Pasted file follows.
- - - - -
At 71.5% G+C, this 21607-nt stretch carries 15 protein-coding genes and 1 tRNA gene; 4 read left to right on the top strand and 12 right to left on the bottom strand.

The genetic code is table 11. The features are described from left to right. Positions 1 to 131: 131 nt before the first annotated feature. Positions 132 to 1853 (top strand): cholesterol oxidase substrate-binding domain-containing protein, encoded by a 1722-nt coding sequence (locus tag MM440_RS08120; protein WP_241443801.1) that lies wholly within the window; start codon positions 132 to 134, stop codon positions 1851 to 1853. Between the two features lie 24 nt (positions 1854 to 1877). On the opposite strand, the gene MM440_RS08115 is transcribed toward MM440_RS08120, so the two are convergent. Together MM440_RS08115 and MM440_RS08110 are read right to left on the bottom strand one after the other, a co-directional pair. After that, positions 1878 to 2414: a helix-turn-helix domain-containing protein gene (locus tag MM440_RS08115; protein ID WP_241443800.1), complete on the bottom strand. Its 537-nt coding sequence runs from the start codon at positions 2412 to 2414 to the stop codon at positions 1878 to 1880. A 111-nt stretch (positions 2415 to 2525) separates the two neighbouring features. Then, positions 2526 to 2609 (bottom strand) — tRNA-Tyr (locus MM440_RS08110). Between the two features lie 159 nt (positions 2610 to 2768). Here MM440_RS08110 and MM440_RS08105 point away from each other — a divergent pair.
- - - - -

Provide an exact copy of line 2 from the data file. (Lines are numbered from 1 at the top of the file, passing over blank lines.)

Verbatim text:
The genetic code is table 11. The features are described from left to right. Positions 1 to 131: 131 nt before the first annotated feature. Positions 132 to 1853 (top strand): cholesterol oxidase substrate-binding domain-containing protein, encoded by a 1722-nt coding sequence (locus tag MM440_RS08120; protein WP_241443801.1) that lies wholly within the window; start codon positions 132 to 134, stop codon positions 1851 to 1853. Between the two features lie 24 nt (positions 1854 to 1877). On the opposite strand, the gene MM440_RS08115 is transcribed toward MM440_RS08120, so the two are convergent. Together MM440_RS08115 and MM440_RS08110 are read right to left on the bottom strand one after the other, a co-directional pair. After that, positions 1878 to 2414: a helix-turn-helix domain-containing protein gene (locus tag MM440_RS08115; protein ID WP_241443800.1), complete on the bottom strand. Its 537-nt coding sequence runs from the start codon at positions 2412 to 2414 to the stop codon at positions 1878 to 1880. A 111-nt stretch (positions 2415 to 2525) separates the two neighbouring features. Then, positions 2526 to 2609 (bottom strand) — tRNA-Tyr (locus MM440_RS08110). Between the two features lie 159 nt (positions 2610 to 2768). Here MM440_RS08110 and MM440_RS08105 point away from each other — a divergent pair.